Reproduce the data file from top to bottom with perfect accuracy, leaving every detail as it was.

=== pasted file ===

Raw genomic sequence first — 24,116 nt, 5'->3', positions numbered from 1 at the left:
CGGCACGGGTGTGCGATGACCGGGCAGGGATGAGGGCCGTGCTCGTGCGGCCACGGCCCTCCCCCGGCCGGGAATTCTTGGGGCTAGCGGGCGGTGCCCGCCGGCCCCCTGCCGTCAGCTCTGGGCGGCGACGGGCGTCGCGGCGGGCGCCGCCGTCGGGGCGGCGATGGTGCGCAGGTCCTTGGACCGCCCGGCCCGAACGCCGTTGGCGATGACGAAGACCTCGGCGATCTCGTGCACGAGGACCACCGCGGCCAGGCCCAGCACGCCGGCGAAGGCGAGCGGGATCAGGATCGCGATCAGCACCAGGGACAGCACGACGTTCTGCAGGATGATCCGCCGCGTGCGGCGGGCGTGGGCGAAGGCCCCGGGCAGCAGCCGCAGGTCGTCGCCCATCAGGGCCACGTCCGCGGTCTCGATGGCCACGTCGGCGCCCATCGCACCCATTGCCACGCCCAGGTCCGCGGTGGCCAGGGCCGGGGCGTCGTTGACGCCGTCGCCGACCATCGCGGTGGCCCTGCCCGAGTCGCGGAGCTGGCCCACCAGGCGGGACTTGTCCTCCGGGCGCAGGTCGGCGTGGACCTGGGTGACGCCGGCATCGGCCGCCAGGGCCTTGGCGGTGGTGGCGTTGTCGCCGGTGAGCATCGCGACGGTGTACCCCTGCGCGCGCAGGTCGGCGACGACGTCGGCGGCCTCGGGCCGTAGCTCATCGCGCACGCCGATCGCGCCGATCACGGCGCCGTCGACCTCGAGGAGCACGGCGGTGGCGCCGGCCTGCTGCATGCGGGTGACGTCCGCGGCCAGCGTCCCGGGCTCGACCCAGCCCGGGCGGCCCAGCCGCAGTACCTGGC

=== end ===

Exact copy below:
Raw genomic sequence first — 24,116 nt, 5'->3', positions numbered from 1 at the left:
CGGCACGGGTGTGCGATGACCGGGCAGGGATGAGGGCCGTGCTCGTGCGGCCACGGCCCTCCCCCGGCCGGGAATTCTTGGGGCTAGCGGGCGGTGCCCGCCGGCCCCCTGCCGTCAGCTCTGGGCGGCGACGGGCGTCGCGGCGGGCGCCGCCGTCGGGGCGGCGATGGTGCGCAGGTCCTTGGACCGCCCGGCCCGAACGCCGTTGGCGATGACGAAGACCTCGGCGATCTCGTGCACGAGGACCACCGCGGCCAGGCCCAGCACGCCGGCGAAGGCGAGCGGGATCAGGATCGCGATCAGCACCAGGGACAGCACGACGTTCTGCAGGATGATCCGCCGCGTGCGGCGGGCGTGGGCGAAGGCCCCGGGCAGCAGCCGCAGGTCGTCGCCCATCAGGGCCACGTCCGCGGTCTCGATGGCCACGTCGGCGCCCATCGCACCCATTGCCACGCCCAGGTCCGCGGTGGCCAGGGCCGGGGCGTCGTTGACGCCGTCGCCGACCATCGCGGTGGCCCTGCCCGAGTCGCGGAGCTGGCCCACCAGGCGGGACTTGTCCTCCGGGCGCAGGTCGGCGTGGACCTGGGTGACGCCGGCATCGGCCGCCAGGGCCTTGGCGGTGGTGGCGTTGTCGCCGGTGAGCATCGCGACGGTGTACCCCTGCGCGCGCAGGTCGGCGACGACGTCGGCGGCCTCGGGCCGTAGCTCATCGCGCACGCCGATCGCGCCGATCACGGCGCCGTCGACCTCGAGGAGCACGGCGGTGGCGCCGGCCTGCTGCATGCGGGTGACGTCCGCGGCCAGCGTCCCGGGCTCGACCCAGCCCGGGCGGCCCAGCCGCAGTACCTGGC